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New village square in Junget

by Lene Noer og Birgitte Ejdrup Kristensen

Over the past ten years the original village square in Junget has been demolished; in all seven houses that previously formed a natural gathering place in the village including a bakery, a local shop, a kiosk, a wooden-clog maker and a haulage company. The residents of Junget had jointly transformed the resulting empty spot into a little green oasis.

Our idea was to build something new, together with the residents, with the bricks from the demolished houses; to transform something that had lost its value (the unsaleable houses) to something new. We wanted to investigate whether we by focusing our attention, time and resources on something that was no longer considered valuable would be able to revive a bygone appreciation and thus a lost pride in rural living.

We wanted to involve the residents, who would be the end-users of eventual art works, in the decisions surrounding what should be built from the reused bricks. It turned out to be not quite so easy. Our suggestion was to use the bricks as paving stones. That we together paved a new village square with the bricks from the houses where everyone would be able to put their personal touch on the paving patterns.

At the meeting where the proposal was to be presented, a new item had come on the agenda; the village’s cooperative shop was to close. The atmosphere was, to put it mildly, grim and many who had not previously been a part of the process came to discuss the closure of the shop. The mood strongly affected both the reception of our proposal and us, the messengers. It would be an understatement to say it was not well-received and we drove home almost in shock at the treatment we had experienced.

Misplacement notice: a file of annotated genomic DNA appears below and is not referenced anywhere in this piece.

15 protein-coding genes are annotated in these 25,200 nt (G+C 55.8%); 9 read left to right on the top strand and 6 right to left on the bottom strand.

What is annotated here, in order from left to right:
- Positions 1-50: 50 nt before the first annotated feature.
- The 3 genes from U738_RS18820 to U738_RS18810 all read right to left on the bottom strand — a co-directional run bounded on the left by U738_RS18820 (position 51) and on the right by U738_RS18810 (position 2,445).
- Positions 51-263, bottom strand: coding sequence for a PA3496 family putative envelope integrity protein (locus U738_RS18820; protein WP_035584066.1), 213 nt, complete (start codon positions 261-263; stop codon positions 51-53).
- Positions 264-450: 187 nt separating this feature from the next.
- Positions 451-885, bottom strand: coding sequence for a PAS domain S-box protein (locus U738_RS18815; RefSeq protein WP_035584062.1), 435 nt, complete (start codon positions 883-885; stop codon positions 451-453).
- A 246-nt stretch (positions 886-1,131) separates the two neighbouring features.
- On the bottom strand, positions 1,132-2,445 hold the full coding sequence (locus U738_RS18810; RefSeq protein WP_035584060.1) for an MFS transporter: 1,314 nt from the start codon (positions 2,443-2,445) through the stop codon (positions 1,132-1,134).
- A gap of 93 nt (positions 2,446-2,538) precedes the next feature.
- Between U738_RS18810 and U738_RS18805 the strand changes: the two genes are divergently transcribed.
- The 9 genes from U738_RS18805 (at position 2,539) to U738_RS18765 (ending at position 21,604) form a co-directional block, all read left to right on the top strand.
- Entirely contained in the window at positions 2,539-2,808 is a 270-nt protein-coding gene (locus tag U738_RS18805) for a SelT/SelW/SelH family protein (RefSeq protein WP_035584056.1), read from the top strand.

So after an extended time-out, we resumed the dialogue with the residents in an attempt to reach a compromise that would satisfy both the residents’ wishes and our artistic ambitions and commitment. Under pressure then, momentum, if not agreement, was created for the construction of a new town square that would include a covered picnic area, a viewing point and a space for bonfires. A new meeting space with plenty of room. The village square would be constructed using the bricks from the demolished houses, and art was to be the mortar, both in a literal sense, by combining the bricks together in a new way and in a more poetic sense in relation to attempting to re-establish a sense of village community.

We now faced a different challenge than what we first had expected. There were construction challenges, questions around site safety, blueprints for the tradesmen, not to mention how we could get a barbeque and an art work to coalesce.

We applied to the Realdania Foundation for financial support and received it through the program “A Denmark of Opportunities”. We had already received funding from the Danish Arts Foundation, Skive Municipality contributed from their Village Rejuvenation Fund and the local Spar Bank West also agreed to support the project financially. We entered a partnership with the architectural firm Cubo, who in addition to input in the design of the village square could also assist us with the more practical tasks. It became a successful collaboration for everyone involved. Led by enthusiast Ulla Simonsen, the residents of Junget entered a ten-year land lease from the Skive municipality. The residents became the new village square’s formal owners, assuming maintenance obligations with some help from the municipality.

Work on the new village square commenced in the summer of 2017. Experienced bricklayers Hans and Brian (and father and son) examined every single brick, ensuring that they fitted into the four cylindrical shapes, each 5 metres in diameter. By September, the village square was as good as finished. The village held a large unveiling ceremony where the Mayor of Skive, representatives from Realdania, the Danish Arts Foundation and Ulla Simonsen gave speeches, Salling Camping sponsored sausages and soft drinks and the local catering firm Charlottes Hot Pot provided champagne and canapés.

As one resident mentioned, he had worked out that it was forty years since there had been a building site in Junget. And that it was not every day that the “others” from the neighbouring villages participated in local celebrations in Junget. The pride, and perhaps some surprise, was tangible.

So now the village square stands there. Built from bricks that stand and whisper about all the events that the houses have seen down over the years. Whether the village square will be used and provide a framework for a renewed spirit of community in the village or if it will stand idle as an abandoned monument in the landscape long after the demise off the village only time will tell.